How Not To Get Killed In A Plane Crash

So for all the times that I was pissed with the stewards and stewardesses for giving me a seat at the back of the plane, I am sorry.

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The funny thing about all those expert opinions: They’re not really based on hard data about actual airline accidents. A look at real-world crash stats, however, suggests that the farther back you sit, the better your odds of survival. Passengers near the tail of a plane are about 40 percent more likely to survive a crash than those in the first few rows up front.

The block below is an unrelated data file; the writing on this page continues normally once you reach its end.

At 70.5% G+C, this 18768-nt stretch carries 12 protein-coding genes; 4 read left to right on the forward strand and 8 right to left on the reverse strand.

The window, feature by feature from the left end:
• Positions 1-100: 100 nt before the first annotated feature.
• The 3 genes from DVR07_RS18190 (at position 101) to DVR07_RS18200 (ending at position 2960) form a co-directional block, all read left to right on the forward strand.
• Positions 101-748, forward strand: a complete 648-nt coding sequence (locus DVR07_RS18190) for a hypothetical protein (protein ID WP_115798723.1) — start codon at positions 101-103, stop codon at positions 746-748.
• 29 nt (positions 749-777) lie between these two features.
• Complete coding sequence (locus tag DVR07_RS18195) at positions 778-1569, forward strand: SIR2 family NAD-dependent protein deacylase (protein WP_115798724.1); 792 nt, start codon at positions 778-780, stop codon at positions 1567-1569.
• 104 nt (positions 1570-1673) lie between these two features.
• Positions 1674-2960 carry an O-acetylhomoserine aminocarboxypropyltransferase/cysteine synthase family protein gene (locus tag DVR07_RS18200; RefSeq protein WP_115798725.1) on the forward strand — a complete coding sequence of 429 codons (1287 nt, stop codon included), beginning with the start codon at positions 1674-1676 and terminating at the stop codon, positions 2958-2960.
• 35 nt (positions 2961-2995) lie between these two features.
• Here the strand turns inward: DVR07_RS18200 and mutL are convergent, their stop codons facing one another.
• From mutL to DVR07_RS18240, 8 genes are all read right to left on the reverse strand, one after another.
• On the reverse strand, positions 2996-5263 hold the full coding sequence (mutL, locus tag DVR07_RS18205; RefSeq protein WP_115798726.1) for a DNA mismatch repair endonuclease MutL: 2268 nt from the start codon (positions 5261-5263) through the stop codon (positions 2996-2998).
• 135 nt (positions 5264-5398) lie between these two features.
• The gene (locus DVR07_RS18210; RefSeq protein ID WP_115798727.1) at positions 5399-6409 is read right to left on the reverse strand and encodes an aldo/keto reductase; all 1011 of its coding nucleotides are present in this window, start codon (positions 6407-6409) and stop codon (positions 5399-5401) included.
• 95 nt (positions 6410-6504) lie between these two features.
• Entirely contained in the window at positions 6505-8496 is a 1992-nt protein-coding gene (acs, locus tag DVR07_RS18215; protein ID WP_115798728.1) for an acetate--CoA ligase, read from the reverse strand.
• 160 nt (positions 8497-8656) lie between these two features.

That’s the conclusion of an exclusive Popular Mechanics study that examined every commercial jet crash in the United States, since 1971, that had both fatalities and survivors. The raw data from these 20 accidents has been languishing for decades in National Transportation Safety Board files, waiting to be analyzed by anyone curious enough to look and willing to do the statistical drudgework.

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